“Agile” is hardly the first word to come to mind when thinking about public libraries.
Indeed, the King County Library System (KCLS) had been struggling to adapt to its commercial competition as a source of information for the patrons that visit its 46 libraries.
KCLS, one of the busiest libraries in the United States with more than 21 million items circulated, was stuck with an inflexible library-specific information system that no longer met its needs. “As technology evolved for libraries, the systems that replaced card catalogs became a niche market. The vendors made money selling very rigid software, and it’s bad news for libraries,” says [Jed] Moffitt [Jed Moffitt, KCLS's director of IT services], who previously work for just such a vendor.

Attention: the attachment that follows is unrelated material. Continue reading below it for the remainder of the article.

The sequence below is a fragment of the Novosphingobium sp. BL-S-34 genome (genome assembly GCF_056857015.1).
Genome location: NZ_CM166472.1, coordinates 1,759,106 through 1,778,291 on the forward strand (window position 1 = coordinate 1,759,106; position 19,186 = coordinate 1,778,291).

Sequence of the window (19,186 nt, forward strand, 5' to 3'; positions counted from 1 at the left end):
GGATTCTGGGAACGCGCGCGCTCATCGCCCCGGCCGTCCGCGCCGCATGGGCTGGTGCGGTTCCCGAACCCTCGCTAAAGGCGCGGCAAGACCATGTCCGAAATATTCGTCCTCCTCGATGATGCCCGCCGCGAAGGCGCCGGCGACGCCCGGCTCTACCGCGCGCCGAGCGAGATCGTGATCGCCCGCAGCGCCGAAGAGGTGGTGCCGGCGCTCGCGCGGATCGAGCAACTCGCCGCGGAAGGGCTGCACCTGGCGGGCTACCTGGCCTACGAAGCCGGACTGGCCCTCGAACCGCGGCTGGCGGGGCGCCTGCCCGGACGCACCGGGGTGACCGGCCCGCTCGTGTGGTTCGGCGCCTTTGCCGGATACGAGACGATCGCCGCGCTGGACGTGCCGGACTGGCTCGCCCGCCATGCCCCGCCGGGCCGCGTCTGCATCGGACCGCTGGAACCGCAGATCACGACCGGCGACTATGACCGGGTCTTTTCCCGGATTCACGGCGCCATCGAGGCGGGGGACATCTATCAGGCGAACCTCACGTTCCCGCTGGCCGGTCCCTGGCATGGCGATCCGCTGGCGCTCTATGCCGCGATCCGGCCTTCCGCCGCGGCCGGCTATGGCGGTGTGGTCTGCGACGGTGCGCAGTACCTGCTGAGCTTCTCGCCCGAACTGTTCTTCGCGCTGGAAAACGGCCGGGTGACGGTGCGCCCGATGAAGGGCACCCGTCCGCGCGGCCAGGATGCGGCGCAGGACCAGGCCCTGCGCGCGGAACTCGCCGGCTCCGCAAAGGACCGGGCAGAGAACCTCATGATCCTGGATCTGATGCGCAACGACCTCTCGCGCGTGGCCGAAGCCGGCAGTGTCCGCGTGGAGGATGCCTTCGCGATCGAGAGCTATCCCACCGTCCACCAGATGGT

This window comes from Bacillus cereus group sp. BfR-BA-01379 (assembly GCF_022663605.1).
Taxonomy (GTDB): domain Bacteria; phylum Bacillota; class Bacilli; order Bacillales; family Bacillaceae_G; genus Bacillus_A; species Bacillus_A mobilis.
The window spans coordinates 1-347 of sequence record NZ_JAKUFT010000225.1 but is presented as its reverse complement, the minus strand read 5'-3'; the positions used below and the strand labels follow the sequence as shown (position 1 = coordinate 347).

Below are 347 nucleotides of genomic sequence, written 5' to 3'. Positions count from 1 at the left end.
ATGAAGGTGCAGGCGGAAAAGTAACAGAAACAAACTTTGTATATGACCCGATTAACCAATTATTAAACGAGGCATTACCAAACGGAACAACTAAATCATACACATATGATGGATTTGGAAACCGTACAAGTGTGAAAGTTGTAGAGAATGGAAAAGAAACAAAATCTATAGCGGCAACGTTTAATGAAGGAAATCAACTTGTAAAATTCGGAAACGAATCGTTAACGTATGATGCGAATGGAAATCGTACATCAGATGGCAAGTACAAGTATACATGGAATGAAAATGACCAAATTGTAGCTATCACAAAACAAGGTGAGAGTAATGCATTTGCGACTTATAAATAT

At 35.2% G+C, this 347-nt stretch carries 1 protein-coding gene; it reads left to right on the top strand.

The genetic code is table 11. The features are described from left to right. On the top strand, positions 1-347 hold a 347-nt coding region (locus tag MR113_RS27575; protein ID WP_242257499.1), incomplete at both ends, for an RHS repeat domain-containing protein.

A move to customizable open-source library software called Evergeen may have been a step in the right direction, but that created its own set of problems. Every time a change was made, the system “would fall to pieces,” Moffitt says. “We didn’t have resources to manage it.”
The article goes on to discuss the work KCLS does with Catalyst IT Services, a development outsourcing firm.
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